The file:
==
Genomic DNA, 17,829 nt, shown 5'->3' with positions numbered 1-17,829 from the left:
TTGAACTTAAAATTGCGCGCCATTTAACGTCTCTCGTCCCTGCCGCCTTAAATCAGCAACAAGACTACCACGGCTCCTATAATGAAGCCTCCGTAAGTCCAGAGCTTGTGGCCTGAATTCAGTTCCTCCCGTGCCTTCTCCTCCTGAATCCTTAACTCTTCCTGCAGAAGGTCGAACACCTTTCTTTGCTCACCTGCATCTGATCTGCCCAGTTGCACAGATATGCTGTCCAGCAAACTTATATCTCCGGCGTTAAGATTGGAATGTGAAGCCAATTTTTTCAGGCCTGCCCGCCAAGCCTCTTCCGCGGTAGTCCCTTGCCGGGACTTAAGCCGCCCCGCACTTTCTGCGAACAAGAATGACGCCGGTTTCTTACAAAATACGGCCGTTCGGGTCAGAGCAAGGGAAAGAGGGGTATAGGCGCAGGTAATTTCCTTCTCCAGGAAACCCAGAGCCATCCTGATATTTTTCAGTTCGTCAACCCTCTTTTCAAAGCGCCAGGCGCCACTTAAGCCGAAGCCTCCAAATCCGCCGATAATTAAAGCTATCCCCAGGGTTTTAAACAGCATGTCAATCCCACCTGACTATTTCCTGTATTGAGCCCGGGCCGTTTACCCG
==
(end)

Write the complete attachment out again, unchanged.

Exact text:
Genomic DNA, 17,829 nt, shown 5'->3' with positions numbered 1-17,829 from the left:
TTGAACTTAAAATTGCGCGCCATTTAACGTCTCTCGTCCCTGCCGCCTTAAATCAGCAACAAGACTACCACGGCTCCTATAATGAAGCCTCCGTAAGTCCAGAGCTTGTGGCCTGAATTCAGTTCCTCCCGTGCCTTCTCCTCCTGAATCCTTAACTCTTCCTGCAGAAGGTCGAACACCTTTCTTTGCTCACCTGCATCTGATCTGCCCAGTTGCACAGATATGCTGTCCAGCAAACTTATATCTCCGGCGTTAAGATTGGAATGTGAAGCCAATTTTTTCAGGCCTGCCCGCCAAGCCTCTTCCGCGGTAGTCCCTTGCCGGGACTTAAGCCGCCCCGCACTTTCTGCGAACAAGAATGACGCCGGTTTCTTACAAAATACGGCCGTTCGGGTCAGAGCAAGGGAAAGAGGGGTATAGGCGCAGGTAATTTCCTTCTCCAGGAAACCCAGAGCCATCCTGATATTTTTCAGTTCGTCAACCCTCTTTTCAAAGCGCCAGGCGCCACTTAAGCCGAAGCCTCCAAATCCGCCGATAATTAAAGCTATCCCCAGGGTTTTAAACAGCATGTCAATCCCACCTGACTATTTCCTGTATTGAGCCCGGGCCGTTTACCCG